Parenting : Children's Health : Just for Grandparents
Building Bonds with Your Grandchildren
Of the more than 56 million grandparents in the U.S., about half live more than 200 miles from their grandchildren. This distance creates a challenge for families who want to create a strong bond between grandparents and grandchildren. And even families that live close to each other may want to find ways to form better connections between the generations.
Grandparents can play an important role in the lives of their grandchildren. In some families, they are the caregivers; in others, they help make lasting memories through special visits. Grandparents pass on family traditions and give children the fundamental sense that they are loved and valued. Research has shown that when grandparents are involved with their grandchildren, even from a distance, all the generations are often much happier.
Ideas for building bonds
Grandchildren will value the memories of shared times for their entire lives. Visiting with them as often as you can is important, as is making the most of that time together. Here are other ways to build bonds and stay connected between visits:
Create photo books. Even young children like to look at photographs of themselves and the people in their families. Today, you have more options than ever before for creating personalized scrapbooks, photo books, and photo products, such as T-shirts or even quilt squares. If you are not sure how to start, talk with your local photo processing center for ideas.
Go online. Children and teens today spend a lot of time on the Internet. Although you might have mixed feelings about that, the computer is a tool for you to build bonds that last. Here are some ways to stay connected using the Internet:
Social media. Ask your grandchildren about joining their online groups. Some social networking sites offer family pages where you can post news and photos.
Video chats. Computers with video cameras, microphones, and Internet access make video "calls" easy. Talk with your children about setting up a system so that you can see and speak to one another through the computer, no matter where you are. Webcams also make it possible for family members to "attend" important events when they can't be there physically.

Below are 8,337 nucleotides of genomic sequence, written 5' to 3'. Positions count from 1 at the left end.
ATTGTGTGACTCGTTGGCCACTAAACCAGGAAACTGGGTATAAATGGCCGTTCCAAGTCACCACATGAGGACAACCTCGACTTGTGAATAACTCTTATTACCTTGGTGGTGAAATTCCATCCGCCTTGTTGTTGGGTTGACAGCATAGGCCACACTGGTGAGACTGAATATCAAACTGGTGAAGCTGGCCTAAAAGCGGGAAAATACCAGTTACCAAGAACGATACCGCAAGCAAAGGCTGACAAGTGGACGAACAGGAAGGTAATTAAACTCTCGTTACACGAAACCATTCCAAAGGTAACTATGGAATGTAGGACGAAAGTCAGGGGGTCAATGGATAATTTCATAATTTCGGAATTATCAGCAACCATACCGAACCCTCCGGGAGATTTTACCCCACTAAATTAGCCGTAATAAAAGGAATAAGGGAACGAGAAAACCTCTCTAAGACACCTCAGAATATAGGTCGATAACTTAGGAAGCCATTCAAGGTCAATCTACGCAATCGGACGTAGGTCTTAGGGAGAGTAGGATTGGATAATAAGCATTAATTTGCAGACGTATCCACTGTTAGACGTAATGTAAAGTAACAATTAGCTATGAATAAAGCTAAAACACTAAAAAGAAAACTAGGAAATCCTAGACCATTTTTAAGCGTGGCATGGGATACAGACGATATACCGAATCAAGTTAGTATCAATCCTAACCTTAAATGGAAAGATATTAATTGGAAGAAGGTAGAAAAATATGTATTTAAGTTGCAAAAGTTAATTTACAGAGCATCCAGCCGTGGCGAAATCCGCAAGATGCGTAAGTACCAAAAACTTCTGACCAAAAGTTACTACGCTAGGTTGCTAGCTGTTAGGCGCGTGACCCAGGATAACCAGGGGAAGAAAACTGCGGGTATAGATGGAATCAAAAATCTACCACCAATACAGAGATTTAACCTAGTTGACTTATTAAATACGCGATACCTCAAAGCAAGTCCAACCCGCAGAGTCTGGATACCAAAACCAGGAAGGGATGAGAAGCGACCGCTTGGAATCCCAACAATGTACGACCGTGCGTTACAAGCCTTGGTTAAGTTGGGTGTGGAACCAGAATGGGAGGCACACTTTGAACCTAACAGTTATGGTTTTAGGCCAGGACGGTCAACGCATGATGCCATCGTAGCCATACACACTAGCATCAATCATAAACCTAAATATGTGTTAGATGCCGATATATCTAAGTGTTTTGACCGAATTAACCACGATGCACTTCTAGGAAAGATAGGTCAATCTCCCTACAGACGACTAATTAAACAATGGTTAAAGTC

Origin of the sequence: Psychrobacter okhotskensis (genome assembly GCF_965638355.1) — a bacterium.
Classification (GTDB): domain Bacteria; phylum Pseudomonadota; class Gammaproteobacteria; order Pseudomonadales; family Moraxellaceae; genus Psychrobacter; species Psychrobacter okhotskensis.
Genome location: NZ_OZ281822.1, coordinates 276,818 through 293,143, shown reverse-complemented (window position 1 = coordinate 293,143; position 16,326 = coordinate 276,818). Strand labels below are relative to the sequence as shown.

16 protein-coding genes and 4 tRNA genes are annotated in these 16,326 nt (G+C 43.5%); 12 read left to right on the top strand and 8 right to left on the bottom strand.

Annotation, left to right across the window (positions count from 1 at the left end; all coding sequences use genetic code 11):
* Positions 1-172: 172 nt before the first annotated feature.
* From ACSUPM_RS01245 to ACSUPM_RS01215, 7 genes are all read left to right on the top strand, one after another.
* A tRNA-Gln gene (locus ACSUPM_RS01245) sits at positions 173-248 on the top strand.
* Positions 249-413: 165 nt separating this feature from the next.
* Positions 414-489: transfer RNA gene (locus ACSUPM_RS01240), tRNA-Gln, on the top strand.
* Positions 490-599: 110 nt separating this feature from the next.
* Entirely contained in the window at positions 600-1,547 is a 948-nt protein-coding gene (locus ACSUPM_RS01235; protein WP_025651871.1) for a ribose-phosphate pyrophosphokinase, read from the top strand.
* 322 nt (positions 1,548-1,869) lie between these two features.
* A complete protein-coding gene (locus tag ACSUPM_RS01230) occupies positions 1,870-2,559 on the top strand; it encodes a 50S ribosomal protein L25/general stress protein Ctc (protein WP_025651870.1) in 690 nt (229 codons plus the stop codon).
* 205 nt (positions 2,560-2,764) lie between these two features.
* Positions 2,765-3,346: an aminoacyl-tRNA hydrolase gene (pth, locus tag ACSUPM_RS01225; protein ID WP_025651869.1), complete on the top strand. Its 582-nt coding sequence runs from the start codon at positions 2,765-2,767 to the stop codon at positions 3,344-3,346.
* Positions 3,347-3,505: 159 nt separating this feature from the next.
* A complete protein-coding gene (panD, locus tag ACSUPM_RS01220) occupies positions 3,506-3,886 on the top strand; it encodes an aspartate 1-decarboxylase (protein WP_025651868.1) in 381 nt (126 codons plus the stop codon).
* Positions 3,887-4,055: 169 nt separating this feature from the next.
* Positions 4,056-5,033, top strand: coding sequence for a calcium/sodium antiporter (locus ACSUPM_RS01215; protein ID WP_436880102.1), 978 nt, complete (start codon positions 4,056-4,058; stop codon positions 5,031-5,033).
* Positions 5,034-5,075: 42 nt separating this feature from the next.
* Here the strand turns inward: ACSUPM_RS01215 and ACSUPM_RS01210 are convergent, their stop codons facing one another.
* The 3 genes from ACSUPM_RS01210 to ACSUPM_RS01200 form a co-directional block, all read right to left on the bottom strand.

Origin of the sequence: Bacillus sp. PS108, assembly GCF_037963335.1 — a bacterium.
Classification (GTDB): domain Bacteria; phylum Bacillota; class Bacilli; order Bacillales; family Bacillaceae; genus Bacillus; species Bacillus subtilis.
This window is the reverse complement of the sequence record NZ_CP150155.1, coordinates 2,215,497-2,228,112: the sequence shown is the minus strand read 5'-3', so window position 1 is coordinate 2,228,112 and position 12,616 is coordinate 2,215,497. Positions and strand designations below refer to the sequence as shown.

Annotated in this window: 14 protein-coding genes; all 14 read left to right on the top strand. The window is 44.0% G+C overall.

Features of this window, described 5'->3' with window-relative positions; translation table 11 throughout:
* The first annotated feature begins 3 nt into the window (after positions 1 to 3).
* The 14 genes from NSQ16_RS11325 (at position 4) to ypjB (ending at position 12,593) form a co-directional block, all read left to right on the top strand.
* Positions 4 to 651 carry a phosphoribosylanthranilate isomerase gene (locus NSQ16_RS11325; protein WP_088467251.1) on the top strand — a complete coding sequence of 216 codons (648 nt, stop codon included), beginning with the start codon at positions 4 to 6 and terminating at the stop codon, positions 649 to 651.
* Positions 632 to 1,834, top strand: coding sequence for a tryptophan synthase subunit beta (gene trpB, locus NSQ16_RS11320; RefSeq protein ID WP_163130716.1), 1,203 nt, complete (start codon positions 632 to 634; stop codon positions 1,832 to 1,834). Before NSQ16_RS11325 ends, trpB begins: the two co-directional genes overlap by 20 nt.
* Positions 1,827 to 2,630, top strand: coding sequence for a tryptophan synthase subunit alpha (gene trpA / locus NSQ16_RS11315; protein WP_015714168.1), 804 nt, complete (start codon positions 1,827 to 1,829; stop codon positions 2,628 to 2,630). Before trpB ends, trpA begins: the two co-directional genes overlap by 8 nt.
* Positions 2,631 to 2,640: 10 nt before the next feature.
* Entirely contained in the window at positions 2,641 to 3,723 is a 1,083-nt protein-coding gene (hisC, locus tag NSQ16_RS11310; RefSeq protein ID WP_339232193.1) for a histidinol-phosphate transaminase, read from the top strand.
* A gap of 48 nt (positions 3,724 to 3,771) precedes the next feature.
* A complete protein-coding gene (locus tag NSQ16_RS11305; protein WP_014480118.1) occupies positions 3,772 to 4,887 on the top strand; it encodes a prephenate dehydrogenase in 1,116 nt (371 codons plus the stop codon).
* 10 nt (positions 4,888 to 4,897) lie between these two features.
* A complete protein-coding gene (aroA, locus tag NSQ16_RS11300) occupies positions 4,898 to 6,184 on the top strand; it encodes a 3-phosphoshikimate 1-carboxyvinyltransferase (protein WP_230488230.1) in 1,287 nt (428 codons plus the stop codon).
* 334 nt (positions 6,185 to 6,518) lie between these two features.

E-mail. The most basic form of online communication is e-mailing. Find out your grandchildren's e-mail addresses (if they have them) and send them short notes or fun photos.
Master the cell phone. In addition to talking, cell phones allow you to send photos and text messages to your grandchildren that they can access at any time -- good ways to communicate when you are in different time zones and talking isn't always possible. This is the way that they are staying in touch with their friends. You, too, can use this method to share your day with them or show them what you are up to.
Read books together. Find out what books your grandchildren are reading for pleasure or as part of their schoolwork and then read (or re-read) them at the same time. Even if you live far away, you can use Internet tools or just regular phone time to discuss the books.
Share hobbies. If your grandchildren have particular interests, find a way to share those interests with them, and don't be shy about sharing your own activities. Even if they don't fall in love with your hobby immediately, you are enriching their lives by letting them know that adults have their own passions, too. Sharing recipes in a family that loves to cook or keeping track of the birds or plants you both have seen are among the ways to include hobbies in your relationship.
Follow sports. Whether you create a fantasy sports league or simply share texts and tweets while watching a big game, following sports together is a lasting bond. If your grandchildren participate in sports, find ways to watch their games, in person whenever possible or through videos that your children take for you.
Create a memory book. Children and teens are often interested in their family history. Looking through family photo albums and keepsakes is fascinating to them. Make a shorter, take-home version for them with relevant facts from your family's history, copies of important photos and papers, and pictures of the special items and places that are part of your family saga.